Volume of global carbon market to grow by 13% this year
Thereafter global carbon markets to enter first decline in volumes since EUETS was launched
Oslo (22 February 2012)
This year, the volume of carbon traded globally will continue to grow, by 13%, reaching 9.5 Gt CO2e, despite depressed prices, according to analysis by Thomson Reuters Point Carbon, the leading provider of market intelligence, news, analysis, forecasting and advisory services for the energy and environmental markets.
Most of this year’s growth in volumes will come from the 7bn EU Allowances (EUAs) and 2.2bn Certified Emissions Reductions (CERs) that will change hands this year, up from 6bn and 2bn in 2011. Activity within the EU ETS will be higher as utility hedging and portfolio management transition from phase 2 of the scheme, which ends this year, to phase 3. From phase 3, CERs from industrial gas projects are banned, which should lead to higher secondary trading of the credits this year.
However, come next year, volumes traded on global carbon markets will stall as the market awaits the next wave of emission reduction programmes in 2015 and Thomson Reuters Point Carbon forecasts the overall value of the markets will drop this year to €61bn ($80bn), a 36% reduction compared to 2011.
“Current price levels in the main carbon market segments – the EUA and CER markets – are low, and we expect them to remain depressed for some time. However, we expect that policy uncertainty, especially related to the “set-aside” proposal, will return as a key driver of EUA prices this year. Two different documents serve to renew calls to cut supply in the European carbon market. Both will need the approval of the member states, which we think will be difficult to get”, said Carina Heimdal, Editor, Crediting Mechanisms and Emerging Carbon Markets, Thomson Reuters Point Carbon and author of the analysis . “Next year activity in the secondary CER markets is set to drop by 40% while in the primary credit market we foresee limited activity for the next three years”, she added.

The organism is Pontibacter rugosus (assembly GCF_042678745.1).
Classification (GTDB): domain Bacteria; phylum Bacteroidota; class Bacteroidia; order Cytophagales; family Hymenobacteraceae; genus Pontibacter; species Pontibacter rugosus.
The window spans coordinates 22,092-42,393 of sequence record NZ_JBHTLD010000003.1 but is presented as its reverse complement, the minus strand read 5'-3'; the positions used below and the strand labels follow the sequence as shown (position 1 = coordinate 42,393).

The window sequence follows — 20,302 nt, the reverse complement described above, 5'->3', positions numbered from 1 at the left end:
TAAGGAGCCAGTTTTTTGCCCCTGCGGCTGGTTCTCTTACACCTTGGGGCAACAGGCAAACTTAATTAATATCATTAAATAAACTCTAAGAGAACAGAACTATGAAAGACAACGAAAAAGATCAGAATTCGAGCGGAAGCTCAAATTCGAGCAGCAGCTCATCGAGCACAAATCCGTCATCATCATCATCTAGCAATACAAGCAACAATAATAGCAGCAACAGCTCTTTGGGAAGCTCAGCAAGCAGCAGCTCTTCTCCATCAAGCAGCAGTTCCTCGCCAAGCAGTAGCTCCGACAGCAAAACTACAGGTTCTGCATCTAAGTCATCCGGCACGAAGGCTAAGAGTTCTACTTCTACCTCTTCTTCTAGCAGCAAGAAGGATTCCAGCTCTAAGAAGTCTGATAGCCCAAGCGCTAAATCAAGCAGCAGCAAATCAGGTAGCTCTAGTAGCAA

“The picture is not entirely gloomy, however”, Heimdal said. “Although within Europe, prices are low, look to be heading downwards and the market will shrink, globally, emerging carbon markets are growing, providing some optimism for the long-term, especially from the markets in North America, which will see the highest growth in relative terms, with traded volume reaching nearly 200 Mt in 2012, twice the previous year’s, worth an estimated €607 million”.
Heimdal added, “We expect both California and Quebec to ramp up their pre-compliance activity ahead of the launch of two new markets next year and the review of the North American Regional Greenhouse Gas Initiative (RGGI) is likely to lead to a tightening of the cap for the second compliance period, from 2012 to 2014”. She also points to Australia, China and South Korea as countries that will take key policy decisions this year ahead of the planned launch of their own national emissions trading schemes in 2015. “Hence, traded volumes in carbon markets should grow again in 2015 as the next wave of programmes kicks in”, Heimdal concludes.
Note to editors
- The Kyoto Protocol to the UN Framework Convention on Climate Change entered into force in February 2005. The Kyoto Protocol motivated the launch of The EU Emissions Trading Scheme (ETS). The world’s first international emissions trading scheme, the EU ETS works on a cap-and-trade basis, where the total volume of permitted emissions (the “cap”) is set at the start of a trading period. EU Allowances (EUAs) are the tradable units under the EU ETS, each representing a permit to emit one metric tonne of carbon dioxide equivalent (CO2e). Up to a certain limit, companies regulated by the EU ETS are also allowed to use carbon credits from third countries (CERs and ERUs) instead of EUAs.
- The second phase of the EU ETS runs from 2008-12 and coincides with the Kyoto Protocol commitment period. The third phase will run from 2013-20.
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